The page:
SunEdison’s failure to consummate the merger when required pursuant to the terms of the merger agreement constitutes a willful breach of the merger agreement, and Vivint Solar intends to seek all legal remedies available to it in respect of such willful breach.

Last July, an agreement was reached between Vivint Solar and SunEdison for $2.2 billion, where SunEdison would acquire Vivint Solar and TerraForm Power would acquire Vivint Solar’s rooftop solar portfolio. That acquisition has been turned on its head after Vivint Solar recently canceled the deal, accusing SunEdison of breaching their contract.

“SunEdison’s failure to consummate the merger when required pursuant to the terms of the merger agreement constitutes a willful breach of the merger agreement, and Vivint Solar intends to seek all legal remedies available to it in respect of such willful breach,” Vivint said in a statement.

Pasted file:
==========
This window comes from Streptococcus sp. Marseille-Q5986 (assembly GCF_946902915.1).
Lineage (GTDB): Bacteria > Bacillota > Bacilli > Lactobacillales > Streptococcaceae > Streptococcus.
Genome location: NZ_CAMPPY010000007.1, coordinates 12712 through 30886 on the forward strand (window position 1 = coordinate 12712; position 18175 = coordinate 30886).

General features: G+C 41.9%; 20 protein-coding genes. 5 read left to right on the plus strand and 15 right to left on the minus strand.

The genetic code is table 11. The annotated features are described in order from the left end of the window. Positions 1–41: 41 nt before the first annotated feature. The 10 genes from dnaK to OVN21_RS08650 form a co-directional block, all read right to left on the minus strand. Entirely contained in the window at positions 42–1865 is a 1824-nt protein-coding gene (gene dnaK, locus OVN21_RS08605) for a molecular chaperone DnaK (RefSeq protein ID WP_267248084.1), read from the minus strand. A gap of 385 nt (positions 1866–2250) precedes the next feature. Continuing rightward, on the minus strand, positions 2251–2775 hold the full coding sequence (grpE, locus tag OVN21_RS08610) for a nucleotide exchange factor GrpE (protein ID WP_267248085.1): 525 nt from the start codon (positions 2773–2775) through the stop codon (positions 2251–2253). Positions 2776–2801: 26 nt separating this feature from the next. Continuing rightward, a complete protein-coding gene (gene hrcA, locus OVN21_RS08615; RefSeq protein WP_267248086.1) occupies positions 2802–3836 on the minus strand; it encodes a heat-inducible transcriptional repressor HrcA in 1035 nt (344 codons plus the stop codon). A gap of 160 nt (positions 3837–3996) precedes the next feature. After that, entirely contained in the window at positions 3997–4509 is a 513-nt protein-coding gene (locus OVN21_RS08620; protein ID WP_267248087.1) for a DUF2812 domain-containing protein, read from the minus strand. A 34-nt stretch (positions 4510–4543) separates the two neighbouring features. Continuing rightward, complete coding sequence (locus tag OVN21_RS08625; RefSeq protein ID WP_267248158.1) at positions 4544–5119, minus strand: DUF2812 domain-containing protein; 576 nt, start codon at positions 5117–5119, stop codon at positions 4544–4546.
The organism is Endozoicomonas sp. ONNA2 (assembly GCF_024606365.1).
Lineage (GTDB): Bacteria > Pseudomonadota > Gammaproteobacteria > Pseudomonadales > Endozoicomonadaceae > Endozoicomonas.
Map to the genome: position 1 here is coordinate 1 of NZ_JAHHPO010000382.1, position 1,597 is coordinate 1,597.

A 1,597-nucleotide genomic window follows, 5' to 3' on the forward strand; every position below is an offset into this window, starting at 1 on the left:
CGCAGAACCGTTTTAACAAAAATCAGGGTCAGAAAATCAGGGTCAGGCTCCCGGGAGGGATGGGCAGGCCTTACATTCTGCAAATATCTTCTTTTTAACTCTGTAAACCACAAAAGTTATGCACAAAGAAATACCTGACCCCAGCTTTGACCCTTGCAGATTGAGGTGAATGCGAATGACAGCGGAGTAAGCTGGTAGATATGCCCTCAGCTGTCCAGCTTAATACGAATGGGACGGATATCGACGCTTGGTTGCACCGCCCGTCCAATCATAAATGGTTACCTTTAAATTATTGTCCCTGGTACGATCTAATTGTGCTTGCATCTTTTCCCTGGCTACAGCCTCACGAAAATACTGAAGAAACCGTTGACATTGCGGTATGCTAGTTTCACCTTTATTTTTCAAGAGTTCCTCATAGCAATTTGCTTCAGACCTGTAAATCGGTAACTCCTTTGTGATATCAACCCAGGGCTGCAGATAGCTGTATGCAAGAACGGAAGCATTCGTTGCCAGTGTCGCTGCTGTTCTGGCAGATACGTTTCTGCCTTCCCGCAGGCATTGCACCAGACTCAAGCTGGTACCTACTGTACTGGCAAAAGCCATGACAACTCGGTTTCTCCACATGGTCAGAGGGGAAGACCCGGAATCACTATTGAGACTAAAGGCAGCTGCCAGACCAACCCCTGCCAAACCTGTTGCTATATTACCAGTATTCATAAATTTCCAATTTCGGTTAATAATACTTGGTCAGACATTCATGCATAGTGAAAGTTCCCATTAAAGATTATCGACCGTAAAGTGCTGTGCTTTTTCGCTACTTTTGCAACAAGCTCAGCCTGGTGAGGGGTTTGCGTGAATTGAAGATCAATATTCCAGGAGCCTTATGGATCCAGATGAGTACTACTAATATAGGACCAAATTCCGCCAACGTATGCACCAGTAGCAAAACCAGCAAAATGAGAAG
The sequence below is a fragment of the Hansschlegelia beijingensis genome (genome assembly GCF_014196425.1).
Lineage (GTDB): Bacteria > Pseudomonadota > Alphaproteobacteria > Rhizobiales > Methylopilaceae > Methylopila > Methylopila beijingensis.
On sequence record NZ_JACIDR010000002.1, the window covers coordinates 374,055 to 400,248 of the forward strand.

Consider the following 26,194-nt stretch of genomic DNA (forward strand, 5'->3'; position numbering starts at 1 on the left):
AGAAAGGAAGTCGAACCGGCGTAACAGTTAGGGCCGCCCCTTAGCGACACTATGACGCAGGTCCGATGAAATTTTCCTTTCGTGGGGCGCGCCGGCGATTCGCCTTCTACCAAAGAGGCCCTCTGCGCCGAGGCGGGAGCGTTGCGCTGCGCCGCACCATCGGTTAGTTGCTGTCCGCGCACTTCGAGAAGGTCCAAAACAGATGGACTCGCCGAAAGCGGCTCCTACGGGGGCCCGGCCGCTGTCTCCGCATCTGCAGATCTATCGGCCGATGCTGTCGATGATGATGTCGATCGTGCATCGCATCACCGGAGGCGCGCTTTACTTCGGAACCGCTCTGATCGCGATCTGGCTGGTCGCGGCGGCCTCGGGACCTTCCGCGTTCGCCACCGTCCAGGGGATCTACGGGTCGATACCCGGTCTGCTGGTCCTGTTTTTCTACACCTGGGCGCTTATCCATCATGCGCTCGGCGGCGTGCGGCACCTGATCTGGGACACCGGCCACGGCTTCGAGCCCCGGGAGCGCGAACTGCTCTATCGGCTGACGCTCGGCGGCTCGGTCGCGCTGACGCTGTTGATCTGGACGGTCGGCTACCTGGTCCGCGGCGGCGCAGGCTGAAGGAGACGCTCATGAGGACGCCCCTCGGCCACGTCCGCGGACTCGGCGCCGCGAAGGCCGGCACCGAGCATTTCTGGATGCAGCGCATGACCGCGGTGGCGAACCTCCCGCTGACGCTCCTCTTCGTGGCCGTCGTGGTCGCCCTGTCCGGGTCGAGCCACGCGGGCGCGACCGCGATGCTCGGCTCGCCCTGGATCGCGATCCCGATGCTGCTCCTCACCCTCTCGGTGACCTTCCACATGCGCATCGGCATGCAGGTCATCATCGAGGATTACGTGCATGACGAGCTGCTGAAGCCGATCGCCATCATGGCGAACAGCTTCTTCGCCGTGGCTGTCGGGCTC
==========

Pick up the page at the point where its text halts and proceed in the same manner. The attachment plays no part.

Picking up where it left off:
Both companies stock prices have dropped dramatically in the last year, with Vivint Solar currently sitting at $3.50 per share (down from $15.86 in July 2015) and SunEdison checking in at $2.02 (down from $31.84). The proposed merger between the two has drawn criticism from multiple parties, including hedge fund billionaire David Tepper, assuming that SunEdison lacked the financial backing necessary to complete the acquisition. That has proven to be correct after SunEdison was denied $300 million in credit via bank loans, an amount that was required to complete the Vivint Solar addition.

Published 3/22/2016